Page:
by Bill McBride on 9/12/2006 10:36:00 AM
Tuesday, September 12, 2006
Update: Dr. Setser on trade deficit: Not quite so bright after all
The trade deficit (ex-oil) was thought to be on a downward trajectory.Original Post:
But after today’s data, that argument may need to be reconsidered.
My bottom line: reducing the trade deficit is going to be – barring a big fall in the price of oil – something of a slog. Import growth has to slow. And I suspect that global growth won’t be quite as strong as it has been, making it hard to sustain the very strong export growth the US has enjoyed recently.
The Census Bureau announced the U.S. trade deficit for July was $68.0 Billion. From MarketWatch: Oil imports lead to record trade gap in July
Higher prices for imported oil pushed the U.S. trade gap of goods and services to a new record in July, a government report showed Tuesday.
The nation's trade deficit widened by 5% in July to $68 billion, the Commerce Department said. This beats the previous record of $66.6 billion set last October. Read full government report.
The U.S. imported $20.8 billion worth of crude oil in July, the highest amount on record. The import average price per barrel of crude oil was a record $64.84 in the month.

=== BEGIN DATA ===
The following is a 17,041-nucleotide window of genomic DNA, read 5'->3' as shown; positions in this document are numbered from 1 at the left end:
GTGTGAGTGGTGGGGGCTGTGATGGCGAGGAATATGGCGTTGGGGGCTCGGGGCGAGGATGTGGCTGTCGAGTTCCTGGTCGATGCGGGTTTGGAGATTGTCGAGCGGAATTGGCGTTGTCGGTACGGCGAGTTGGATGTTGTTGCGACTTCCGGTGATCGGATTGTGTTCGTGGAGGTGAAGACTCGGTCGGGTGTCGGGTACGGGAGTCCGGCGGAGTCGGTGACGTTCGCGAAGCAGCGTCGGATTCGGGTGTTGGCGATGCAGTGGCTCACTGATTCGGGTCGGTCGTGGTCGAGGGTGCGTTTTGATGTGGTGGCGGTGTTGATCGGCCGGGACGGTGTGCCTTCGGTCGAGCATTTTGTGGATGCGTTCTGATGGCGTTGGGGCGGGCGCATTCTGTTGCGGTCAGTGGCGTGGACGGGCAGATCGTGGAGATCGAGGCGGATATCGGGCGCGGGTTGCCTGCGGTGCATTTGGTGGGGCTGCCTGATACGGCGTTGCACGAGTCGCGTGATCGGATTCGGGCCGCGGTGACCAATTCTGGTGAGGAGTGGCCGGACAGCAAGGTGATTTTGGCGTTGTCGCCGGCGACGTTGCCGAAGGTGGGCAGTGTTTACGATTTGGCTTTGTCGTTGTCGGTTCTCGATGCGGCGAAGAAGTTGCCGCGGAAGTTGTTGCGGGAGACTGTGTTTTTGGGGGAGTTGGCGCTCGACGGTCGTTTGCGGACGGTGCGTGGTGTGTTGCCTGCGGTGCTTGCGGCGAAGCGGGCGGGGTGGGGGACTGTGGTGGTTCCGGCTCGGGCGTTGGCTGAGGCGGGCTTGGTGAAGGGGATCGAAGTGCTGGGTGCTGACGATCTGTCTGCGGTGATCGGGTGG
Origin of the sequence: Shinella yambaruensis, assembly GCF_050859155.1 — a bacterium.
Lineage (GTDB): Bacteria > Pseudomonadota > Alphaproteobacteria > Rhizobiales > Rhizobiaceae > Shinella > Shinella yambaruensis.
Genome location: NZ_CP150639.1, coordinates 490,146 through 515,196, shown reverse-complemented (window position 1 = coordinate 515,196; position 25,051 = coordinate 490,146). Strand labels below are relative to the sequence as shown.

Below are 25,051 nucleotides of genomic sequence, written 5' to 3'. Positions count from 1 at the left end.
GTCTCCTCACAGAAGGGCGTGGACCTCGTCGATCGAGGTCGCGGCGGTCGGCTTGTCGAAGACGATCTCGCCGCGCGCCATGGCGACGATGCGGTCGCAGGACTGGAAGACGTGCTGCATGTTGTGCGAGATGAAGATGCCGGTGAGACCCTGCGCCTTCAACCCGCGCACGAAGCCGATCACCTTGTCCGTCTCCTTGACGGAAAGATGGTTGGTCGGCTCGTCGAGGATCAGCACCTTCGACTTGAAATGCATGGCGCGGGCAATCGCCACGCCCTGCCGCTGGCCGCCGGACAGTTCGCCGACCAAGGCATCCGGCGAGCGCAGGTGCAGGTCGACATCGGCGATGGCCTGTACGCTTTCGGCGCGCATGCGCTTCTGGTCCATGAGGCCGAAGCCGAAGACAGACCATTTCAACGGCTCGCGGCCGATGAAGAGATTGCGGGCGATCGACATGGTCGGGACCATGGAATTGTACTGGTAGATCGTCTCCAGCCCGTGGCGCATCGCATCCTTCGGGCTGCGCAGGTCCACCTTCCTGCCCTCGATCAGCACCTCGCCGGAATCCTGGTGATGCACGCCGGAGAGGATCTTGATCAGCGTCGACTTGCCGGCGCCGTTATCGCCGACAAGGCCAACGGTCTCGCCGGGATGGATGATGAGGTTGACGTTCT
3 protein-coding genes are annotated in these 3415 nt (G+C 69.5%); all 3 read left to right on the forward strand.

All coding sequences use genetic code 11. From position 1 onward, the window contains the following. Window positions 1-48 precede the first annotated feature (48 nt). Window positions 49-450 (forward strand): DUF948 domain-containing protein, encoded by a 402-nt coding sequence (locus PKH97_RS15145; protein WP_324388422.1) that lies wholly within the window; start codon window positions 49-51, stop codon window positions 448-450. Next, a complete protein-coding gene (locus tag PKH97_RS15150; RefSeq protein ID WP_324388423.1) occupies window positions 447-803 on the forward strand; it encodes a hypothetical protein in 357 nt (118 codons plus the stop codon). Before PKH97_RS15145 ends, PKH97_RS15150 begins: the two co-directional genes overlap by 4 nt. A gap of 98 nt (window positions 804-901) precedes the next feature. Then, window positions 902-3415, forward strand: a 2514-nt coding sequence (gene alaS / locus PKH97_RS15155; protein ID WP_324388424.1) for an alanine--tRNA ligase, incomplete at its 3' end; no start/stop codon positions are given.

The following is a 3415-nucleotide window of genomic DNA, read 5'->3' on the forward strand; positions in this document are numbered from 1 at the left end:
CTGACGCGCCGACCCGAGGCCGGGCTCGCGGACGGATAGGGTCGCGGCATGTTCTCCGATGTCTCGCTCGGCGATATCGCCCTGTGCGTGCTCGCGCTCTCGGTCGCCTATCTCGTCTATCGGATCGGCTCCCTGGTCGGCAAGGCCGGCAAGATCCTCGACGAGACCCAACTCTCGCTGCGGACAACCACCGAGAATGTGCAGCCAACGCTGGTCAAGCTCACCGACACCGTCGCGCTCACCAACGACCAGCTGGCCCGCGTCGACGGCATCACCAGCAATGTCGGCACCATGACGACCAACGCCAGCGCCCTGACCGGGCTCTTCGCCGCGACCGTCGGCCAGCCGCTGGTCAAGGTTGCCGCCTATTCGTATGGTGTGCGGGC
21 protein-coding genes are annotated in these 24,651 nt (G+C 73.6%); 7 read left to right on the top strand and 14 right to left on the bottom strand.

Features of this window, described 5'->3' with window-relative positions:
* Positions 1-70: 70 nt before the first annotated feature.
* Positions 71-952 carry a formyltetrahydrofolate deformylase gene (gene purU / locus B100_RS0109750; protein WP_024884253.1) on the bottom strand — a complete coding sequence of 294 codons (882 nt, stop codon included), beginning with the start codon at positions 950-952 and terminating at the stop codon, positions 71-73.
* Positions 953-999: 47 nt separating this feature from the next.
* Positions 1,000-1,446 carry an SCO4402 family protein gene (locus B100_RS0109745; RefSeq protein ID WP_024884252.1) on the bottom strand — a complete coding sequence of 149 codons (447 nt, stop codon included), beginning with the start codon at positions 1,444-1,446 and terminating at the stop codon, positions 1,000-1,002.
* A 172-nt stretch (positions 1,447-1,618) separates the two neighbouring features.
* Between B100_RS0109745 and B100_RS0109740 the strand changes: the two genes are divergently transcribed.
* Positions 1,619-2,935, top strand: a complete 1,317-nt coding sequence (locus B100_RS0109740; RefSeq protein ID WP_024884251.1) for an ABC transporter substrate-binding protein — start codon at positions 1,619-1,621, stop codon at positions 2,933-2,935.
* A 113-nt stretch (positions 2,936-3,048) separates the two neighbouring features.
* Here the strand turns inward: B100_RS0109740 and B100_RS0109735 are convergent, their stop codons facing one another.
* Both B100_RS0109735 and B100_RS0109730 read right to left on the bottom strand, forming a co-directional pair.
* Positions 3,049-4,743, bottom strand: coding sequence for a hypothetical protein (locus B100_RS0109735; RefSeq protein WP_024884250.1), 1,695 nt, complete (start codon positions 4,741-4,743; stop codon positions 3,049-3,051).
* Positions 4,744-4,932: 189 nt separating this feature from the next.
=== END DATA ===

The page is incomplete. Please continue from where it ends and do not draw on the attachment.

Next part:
Click on graph for larger image.
It appears the trade deficit, excluding petroleum, might have stabilized (red). This might indicate a slowing U.S. economy and is consistent with a slowdown in the U.S. housing market.
The increase in petroleum prices was expected for July. However the decrease in exports was unexpected:
Meanwhile, exports of goods alone fell 1.5% in July to $73.4 billion. The drop was led by capital goods.Still July is the second best month of goods exports ever, and exports of goods are up 14% YTD through July compared to 2005. As the U.S. economy slows, foreign demand for U.S. goods is important for global rebalancing.
Posted by Bill McBride on 9/12/2006 10:36:00 AM